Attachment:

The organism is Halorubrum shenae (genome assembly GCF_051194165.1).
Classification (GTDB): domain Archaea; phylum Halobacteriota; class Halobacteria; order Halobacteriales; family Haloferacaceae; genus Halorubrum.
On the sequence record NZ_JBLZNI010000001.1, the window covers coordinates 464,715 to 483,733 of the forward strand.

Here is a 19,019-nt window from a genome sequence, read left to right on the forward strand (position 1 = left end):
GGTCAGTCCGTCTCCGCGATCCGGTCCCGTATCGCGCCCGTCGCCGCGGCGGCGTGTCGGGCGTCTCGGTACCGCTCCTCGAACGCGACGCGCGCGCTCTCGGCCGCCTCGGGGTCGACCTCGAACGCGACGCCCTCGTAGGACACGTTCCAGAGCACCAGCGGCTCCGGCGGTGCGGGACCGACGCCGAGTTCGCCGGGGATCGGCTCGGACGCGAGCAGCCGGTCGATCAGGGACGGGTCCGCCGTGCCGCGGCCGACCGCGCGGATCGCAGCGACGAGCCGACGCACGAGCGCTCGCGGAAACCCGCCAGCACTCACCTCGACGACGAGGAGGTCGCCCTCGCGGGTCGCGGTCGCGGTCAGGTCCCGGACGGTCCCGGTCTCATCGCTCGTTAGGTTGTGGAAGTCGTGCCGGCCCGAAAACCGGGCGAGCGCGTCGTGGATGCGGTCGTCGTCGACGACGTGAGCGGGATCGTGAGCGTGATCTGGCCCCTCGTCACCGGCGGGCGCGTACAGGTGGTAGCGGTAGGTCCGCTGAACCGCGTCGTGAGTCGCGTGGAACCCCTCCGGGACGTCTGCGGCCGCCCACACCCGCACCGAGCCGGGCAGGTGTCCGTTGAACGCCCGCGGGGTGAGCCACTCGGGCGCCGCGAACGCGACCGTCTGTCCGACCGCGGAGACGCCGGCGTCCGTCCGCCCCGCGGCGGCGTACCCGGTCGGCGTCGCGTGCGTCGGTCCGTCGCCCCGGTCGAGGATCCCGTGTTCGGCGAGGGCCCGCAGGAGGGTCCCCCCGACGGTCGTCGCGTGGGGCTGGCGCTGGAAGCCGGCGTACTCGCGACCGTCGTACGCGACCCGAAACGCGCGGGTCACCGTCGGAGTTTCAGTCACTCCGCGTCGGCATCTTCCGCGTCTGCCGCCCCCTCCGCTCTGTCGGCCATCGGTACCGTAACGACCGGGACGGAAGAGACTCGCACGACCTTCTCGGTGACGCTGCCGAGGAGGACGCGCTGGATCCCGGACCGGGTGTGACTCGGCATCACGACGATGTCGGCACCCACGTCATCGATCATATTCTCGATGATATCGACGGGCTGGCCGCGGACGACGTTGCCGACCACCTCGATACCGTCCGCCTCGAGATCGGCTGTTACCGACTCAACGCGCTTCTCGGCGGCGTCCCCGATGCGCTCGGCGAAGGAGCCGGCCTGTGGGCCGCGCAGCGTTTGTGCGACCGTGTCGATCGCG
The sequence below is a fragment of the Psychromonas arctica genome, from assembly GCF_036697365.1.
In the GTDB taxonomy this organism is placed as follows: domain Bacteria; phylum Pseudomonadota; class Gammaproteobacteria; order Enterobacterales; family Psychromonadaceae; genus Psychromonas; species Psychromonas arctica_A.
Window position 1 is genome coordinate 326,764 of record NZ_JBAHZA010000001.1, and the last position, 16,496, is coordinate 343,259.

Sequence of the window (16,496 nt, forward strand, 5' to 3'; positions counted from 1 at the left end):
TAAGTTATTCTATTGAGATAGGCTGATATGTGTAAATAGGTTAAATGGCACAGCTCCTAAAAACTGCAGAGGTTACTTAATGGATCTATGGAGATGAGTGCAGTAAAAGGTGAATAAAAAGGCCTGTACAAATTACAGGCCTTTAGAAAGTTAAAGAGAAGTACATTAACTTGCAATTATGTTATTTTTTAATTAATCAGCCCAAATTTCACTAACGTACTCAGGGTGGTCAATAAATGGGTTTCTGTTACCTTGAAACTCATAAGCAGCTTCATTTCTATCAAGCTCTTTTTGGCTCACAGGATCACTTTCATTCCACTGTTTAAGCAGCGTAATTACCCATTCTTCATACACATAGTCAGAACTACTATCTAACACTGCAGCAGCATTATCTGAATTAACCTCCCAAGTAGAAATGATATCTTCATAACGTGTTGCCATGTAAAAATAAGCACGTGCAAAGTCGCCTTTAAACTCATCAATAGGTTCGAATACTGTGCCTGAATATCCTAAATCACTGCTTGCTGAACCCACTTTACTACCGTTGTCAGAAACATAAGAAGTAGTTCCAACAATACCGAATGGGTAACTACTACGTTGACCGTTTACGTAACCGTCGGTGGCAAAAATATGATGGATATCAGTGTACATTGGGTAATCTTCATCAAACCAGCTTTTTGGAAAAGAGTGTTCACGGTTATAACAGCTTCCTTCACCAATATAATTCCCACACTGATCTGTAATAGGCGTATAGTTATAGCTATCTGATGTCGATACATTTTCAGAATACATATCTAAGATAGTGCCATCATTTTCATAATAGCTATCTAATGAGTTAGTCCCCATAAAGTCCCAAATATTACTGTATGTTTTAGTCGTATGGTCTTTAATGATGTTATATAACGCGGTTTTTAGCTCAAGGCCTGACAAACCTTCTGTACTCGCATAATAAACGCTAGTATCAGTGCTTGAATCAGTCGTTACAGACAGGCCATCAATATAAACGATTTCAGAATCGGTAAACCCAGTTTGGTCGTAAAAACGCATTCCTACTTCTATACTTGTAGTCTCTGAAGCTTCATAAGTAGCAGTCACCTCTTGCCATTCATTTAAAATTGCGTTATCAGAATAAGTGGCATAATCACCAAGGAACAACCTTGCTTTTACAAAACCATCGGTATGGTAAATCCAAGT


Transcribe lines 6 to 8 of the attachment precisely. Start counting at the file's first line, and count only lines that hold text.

The sequence below is a fragment of the Psychromonas arctica genome, from assembly GCF_036697365.1.
In the GTDB taxonomy this organism is placed as follows: domain Bacteria; phylum Pseudomonadota; class Gammaproteobacteria; order Enterobacterales; family Psychromonadaceae; genus Psychromonas; species Psychromonas arctica_A.
Window position 1 is genome coordinate 326,764 of record NZ_JBAHZA010000001.1, and the last position, 16,496, is coordinate 343,259.